5 ways to improve communication efforts with Gen Z in higher education
To gain Gen Z’s attention, trust and maximize communication effectiveness, communicators working in higher education should consider the following strategies.
Higher education institution (HEI) communicators generally have a standard set of strategies for sharing messages with students, faculty and staff. However, Gen Z has communicators reconsidering their tactics and platforms for this target audience.
According to “Instabrain: The New Rules for Marketing to Generation Z,” by Sarah Weise, “Gen Z has adapted to process information quicker than its predecessors, with the ability to filter and make decisions about content in eight seconds or less.”
To gain Gen Z’s attention, trust and maximize communication effectiveness, HEI communicators should consider the following strategies.
Be strategically strategic
According to Weise, Gen Z treat each social media platform differently. Instagram is a platform for inspiration and edited photos. Snapchat is a space to interact with friends and access unedited content. Twitter is for news and professional announcements, and YouTube and TikTok are for learning new things.
As a result, simply posting one thing across all the institution’s social channels won’t cut it. Communicators should strategically consider what they post, when and where. They should think about how the message aligns with the platform’s purpose. Determine what’s the best way to relay the message. Is it best delivered as a graphic, video or text?
Furthermore, is the content screenshotable? Weise notes that Gen Z regularly screenshots content and saves it for future reference and HEI communicators should take advantage of this behavior. Make it easy for students to screenshot and reference content later by creating easy-to-understand branded graphics that outline important deadlines, instructions, announcements or policy changes.
Ask your leaders to personalize their messages
With only a few seconds to capture their attention, communicators need to personalize their messaging. A recent Salesforce survey found that nearly half of the students surveyed said they would like to receive more personalized communications from their institutions.
One tangible way to do this is by asking advisors, faculty or campus leaders to send personalized messages instead of doing a mass email from a general inbox. It may take more time to execute but the payoff could be worth it.
Don’t be afraid to email them
This may come as a shock but email is not dead, and HEI communicators shouldn’t write off emails as an ineffective method. Instead, emails should be an integral part of an integrated communications plan.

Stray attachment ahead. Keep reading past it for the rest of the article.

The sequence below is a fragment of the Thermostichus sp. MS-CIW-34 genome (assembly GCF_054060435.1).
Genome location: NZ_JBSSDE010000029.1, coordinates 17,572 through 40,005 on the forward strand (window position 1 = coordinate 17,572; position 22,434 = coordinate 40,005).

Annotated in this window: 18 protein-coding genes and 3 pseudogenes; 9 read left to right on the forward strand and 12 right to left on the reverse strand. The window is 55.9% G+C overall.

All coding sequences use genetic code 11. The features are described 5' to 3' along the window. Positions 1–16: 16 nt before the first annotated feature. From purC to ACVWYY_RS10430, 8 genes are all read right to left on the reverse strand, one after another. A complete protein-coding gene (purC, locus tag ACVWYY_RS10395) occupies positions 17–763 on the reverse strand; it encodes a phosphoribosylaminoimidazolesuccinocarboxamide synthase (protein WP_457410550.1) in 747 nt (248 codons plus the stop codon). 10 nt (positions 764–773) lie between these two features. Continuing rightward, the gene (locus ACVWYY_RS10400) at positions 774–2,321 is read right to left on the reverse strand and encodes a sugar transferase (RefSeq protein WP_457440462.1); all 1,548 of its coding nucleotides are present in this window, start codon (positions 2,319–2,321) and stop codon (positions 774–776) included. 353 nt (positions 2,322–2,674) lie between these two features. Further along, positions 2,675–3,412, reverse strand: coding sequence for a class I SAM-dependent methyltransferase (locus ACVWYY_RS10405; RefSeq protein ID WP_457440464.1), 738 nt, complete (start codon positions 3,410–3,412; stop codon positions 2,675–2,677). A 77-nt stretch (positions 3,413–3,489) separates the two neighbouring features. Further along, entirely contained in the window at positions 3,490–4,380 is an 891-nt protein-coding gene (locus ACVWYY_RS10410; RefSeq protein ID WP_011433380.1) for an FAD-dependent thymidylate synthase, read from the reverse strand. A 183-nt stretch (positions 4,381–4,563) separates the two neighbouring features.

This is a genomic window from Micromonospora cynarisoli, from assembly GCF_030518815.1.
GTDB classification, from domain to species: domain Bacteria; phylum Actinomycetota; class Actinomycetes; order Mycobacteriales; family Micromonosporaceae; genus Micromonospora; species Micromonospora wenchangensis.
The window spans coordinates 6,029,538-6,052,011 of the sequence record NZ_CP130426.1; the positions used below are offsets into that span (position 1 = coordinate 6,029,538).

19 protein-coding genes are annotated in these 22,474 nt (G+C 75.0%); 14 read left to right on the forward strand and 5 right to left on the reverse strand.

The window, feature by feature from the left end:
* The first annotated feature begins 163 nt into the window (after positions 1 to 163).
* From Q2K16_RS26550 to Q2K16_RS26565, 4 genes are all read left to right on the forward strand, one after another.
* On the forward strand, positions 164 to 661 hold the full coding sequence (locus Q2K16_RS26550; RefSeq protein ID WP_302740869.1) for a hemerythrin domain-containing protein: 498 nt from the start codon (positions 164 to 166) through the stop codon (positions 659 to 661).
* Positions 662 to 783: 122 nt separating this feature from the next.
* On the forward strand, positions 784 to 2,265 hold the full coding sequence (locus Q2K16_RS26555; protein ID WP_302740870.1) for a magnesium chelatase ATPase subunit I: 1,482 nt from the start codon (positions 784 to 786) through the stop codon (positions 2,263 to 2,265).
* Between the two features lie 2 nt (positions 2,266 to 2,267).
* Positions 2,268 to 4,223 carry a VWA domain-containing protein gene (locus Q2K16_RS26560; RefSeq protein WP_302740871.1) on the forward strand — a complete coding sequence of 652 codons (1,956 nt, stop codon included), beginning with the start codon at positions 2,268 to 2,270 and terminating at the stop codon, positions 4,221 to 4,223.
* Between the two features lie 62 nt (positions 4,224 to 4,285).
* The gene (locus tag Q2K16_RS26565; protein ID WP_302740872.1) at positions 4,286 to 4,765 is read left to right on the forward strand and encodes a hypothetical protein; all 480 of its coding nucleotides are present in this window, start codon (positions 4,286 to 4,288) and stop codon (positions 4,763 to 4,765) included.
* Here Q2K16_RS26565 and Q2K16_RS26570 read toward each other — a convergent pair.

“Instabrain” reports that 85% of Gen Z cite a preference for email as a communication channel, compared to 89 percent of millennials. Specifically related to HEI, students generally prefer to receive institutional communications via email more than texts, social or student-messaging systems.
Jess Peterson, marketing communications specialist in the division of student affairs at DePaul University, can attest to students’ openness to email communications. “Students generally understand they are expected to use email and use the same strategies as [DePaul staff and faculty] for organizing, responding to and referencing important emails.”
Tap into nano-influencers
Influencers are often associated with TikTok content creators or YouTubers with millions of subscribers. However, there is an untapped subset of influencers for HEI – nano-influencers. They are defined as people with less than 10,000 highly engaged social media followers within a niche community.
Institutional nano-influencers can include student organization leaders, athletes, student workers, academic advisors, administrators, coaches and resident assistants. They can help HEI communicators get their message directly to target audiences, because students are more likely to pay attention to them than a general institutional account. Make it easy for nano-influencers to quickly share the information by providing them with pre-drafted posts, images and links.
Studies show this tactic not only works, but positively impacts institutional awareness. According to one study, “a brand with visible online presence via both user-generated and firm-generated [social media channels] boosts peoples’ [e-word of mouth] activities that, in turn, engender increased brand awareness, love and attitude.
Finally above everything else, one thing remains the same for communicators – consistency. According to a Salesforce study, nearly six in 10 students say the gap between students and institution leaders is due to a lack of consistent communications.
So to build trust, strengthen institution loyalty and retain students, simply do what all communicators should be doing – keep them informed through consistent messages.
Michelle Patrick is the manager of strategic communication initiatives at DePaul University. She has a Bachelor of Arts degree in Communication, Public Relations and Political Science from Millikin University and a Master of Arts degree in Professional Communication from DePaul University. When she’s not working, you can find her reading, drinking coffee and planning her next travel adventure.